Professor Hoque argued that by backing the measures in Lord Shinkwin’s Bill, the Government would be able to spread these existing pockets of good practice more widely across the economy.
He said: “The Government is already fully aware of the potentially transformational benefits of disability employment reporting. For evidence of this you only need to look as far as the Government’s framework for Voluntary Reporting on Disability, Mental Health and Wellbeing, introduced in 2018, in which it argues that transparent reporting can help employers improve employee engagement and retention, better understand the experiences of disabled people, better monitor internal progress in building a more inclusive environment, and access a wider pool of talent and skills through promoting inclusive and disability-friendly recruitment, retention and progression policies.
"By backing Lord Shinkwin’s Bill, the Government would be able to bring these benefits to all employers, not just the few that have opted in voluntarily thus far.”
Diane Lightfoot, CEO of the Business Disability Forum, similarly commented: “There is clear value in disability employment reporting in pushing the issue of disability employment up the corporate agenda and in enabling employers to identify what they are doing well and where they need to improve.”
However, she also added: “Reporting is more complicated for disability than for some other strands of diversity; many disabilities are not immediately visible and employers are therefore reliant on disabled employers feeling comfortable enough to be open with them.
“It is vital that employers build a culture which encourages disabled people to talk about the support they need, with visible role models at the highest levels. Reporting which also looks at the number of employees who have adjustments in place will also help build a clearer picture of disabled people in the workforce.”
Quinn Roache, Trades Union Congress policy officer, also expressed support, and said: “The TUC is an unequivocal supporter of mandatory disability reporting, and views it as essential in helping close the £3,000 per year pay gap disabled people face. It is heartening to see the strength of feeling from across a broad range of stakeholders for the introduction of mandatory reporting, and I look forward to continuing to work with the APPG for Disability in making it a reality.”
Commenting on the meeting, Lord Shinkwin said: “The meeting was really encouraging because it demonstrated for the first time the growing consensus across a range of stakeholders including parliamentarians, both sides of industry, professional bodies and Government departments, for the extension of mandatory reporting. This gives the APPG and myself a solid platform from which to press our case with Ministers.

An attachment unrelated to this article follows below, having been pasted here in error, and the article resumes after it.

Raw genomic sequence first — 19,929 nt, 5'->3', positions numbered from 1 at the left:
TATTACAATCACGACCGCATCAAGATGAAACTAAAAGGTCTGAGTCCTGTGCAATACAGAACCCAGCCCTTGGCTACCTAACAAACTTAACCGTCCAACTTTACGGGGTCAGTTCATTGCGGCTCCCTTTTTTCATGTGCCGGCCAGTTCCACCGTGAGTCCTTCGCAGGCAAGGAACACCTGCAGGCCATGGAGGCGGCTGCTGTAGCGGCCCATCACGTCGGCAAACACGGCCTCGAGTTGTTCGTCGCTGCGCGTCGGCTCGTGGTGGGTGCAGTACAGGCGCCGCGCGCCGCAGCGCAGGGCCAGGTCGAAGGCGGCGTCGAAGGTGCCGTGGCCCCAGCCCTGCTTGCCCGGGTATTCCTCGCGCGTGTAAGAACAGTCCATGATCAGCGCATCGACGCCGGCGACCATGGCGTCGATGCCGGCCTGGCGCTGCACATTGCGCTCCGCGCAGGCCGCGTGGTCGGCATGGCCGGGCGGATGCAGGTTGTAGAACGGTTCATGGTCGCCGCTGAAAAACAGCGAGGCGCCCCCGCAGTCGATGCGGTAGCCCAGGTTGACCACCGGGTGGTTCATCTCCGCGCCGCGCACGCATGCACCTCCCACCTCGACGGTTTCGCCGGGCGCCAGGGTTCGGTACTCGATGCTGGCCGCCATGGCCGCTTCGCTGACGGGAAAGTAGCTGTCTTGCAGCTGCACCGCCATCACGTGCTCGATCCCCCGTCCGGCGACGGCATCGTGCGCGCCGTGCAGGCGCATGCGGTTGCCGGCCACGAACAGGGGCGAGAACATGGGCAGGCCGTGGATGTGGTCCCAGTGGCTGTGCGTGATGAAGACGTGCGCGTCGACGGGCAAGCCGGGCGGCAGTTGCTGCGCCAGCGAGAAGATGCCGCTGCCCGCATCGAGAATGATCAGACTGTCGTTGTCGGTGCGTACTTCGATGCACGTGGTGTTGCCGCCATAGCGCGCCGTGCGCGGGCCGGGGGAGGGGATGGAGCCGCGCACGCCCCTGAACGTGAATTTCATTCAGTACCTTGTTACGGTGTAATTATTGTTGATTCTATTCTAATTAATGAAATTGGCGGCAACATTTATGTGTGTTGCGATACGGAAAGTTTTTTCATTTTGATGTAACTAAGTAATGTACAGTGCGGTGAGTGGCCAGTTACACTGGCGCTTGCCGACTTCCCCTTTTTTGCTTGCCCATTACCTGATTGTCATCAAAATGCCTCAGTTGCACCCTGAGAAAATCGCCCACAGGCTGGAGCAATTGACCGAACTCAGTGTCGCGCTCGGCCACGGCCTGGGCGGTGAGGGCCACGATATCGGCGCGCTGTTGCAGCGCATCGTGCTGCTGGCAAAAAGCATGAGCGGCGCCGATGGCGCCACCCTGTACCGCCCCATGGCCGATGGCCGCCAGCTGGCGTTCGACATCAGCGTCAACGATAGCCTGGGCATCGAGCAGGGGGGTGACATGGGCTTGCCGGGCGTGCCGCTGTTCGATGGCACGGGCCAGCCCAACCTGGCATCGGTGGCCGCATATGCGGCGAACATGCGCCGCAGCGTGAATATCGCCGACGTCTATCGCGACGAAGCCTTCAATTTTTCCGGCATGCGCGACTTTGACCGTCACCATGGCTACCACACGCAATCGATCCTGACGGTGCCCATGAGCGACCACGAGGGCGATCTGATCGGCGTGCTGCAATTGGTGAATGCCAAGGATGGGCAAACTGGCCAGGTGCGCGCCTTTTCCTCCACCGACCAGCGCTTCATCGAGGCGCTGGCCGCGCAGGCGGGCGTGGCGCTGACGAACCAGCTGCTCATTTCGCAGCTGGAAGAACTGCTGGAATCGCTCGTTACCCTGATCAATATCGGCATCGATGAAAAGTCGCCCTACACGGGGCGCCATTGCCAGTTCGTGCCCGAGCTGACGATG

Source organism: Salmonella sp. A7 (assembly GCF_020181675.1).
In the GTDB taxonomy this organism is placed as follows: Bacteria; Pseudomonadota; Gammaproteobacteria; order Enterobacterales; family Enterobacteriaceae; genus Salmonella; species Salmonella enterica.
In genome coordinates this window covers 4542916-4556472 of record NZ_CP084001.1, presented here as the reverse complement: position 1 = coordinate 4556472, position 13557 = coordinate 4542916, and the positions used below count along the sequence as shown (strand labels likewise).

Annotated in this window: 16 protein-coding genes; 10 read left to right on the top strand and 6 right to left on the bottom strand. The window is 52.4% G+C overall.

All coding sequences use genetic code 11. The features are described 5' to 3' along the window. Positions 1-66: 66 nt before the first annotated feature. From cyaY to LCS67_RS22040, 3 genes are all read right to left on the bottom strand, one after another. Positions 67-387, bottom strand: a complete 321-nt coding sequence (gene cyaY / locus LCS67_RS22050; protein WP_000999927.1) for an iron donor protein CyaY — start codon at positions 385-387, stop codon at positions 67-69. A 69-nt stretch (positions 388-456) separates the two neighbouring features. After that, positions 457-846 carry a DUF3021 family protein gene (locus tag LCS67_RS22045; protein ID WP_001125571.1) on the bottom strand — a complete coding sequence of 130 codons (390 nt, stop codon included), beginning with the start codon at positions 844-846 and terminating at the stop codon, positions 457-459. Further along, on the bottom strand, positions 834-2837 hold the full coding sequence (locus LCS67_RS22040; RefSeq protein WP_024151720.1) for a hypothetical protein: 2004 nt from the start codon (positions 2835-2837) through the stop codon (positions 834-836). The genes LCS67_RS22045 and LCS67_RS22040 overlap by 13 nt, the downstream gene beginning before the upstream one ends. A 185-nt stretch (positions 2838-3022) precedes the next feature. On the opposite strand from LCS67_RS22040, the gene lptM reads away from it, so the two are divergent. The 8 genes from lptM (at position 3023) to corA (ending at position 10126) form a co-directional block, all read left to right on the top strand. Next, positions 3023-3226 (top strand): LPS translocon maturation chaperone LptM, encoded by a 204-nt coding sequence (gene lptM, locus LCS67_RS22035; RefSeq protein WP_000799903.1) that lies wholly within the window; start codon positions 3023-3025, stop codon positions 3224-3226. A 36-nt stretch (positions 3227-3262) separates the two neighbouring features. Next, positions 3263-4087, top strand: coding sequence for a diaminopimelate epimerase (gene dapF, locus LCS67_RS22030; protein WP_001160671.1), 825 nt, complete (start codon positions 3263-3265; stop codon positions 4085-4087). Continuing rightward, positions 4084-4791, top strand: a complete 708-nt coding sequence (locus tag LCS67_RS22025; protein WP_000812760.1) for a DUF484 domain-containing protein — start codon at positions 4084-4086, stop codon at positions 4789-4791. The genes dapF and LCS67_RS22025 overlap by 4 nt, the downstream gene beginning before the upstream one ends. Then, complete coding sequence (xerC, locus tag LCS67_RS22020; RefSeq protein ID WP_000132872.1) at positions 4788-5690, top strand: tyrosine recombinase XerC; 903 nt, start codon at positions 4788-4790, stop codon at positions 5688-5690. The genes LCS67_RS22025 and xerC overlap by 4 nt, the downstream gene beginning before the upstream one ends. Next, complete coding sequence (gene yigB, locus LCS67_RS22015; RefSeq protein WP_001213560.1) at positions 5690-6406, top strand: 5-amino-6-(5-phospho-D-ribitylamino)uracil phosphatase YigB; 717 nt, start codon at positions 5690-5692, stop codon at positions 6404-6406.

"This is an important and substantial step forward, and if we finally see the extension of mandatory pay gap and employment reporting, ideally through the incorporation of the measures in my Bill within the forthcoming Employment Bill, this meeting will have been a landmark moment in bringing it about. I would like to thank Professor Hoque for the central role he played in organising the meeting, and for the ongoing work in which we are jointly engaged in seeking improvements to UK Government disability employment policy”.
Baroness Uddin, a longstanding officer of the APPG for Disability and Autism, added: “I wholeheartedly support the proposals for mandatory reporting, and together we call upon the Government to put these proposals into practice. I will continue to support any and all efforts to secure a commitment from our Government and to assist in any way I can to develop a timeline for this to happen.”
Dr Lisa Cameron MP also paid tribute to WBS for its role in co-providing the secretariat to the APPG for Disability.
“I would like to thank Warwick Business School for their invaluable ongoing support for the APPG, both in terms of the resources they have made available to fund a Parliamentary aide in my Westminster office, and also Professor Hoque’s input to the APPG’s strategic direction,” she said. “This has proved critical in enhancing the APPG’s influence within Parliament, and in developing a programme of events that will provide a catalyst for substantive policy change.
“I will be continuing my regular meetings with the Minister for Disabled People in the coming weeks, and I will be pleased to have Professor Hoque’s support in those meetings. I look forward to continuing to work with Warwick Business School in seeking to improve the lives of millions of disabled people across the UK.”
Kim Hoque is Professor of Human Resource Management and Director of the Industrial Relations Research Unit at Warwick Business School. For further information on Professor Hoque’s work on disability go to www.disabilityatwork.co.uk.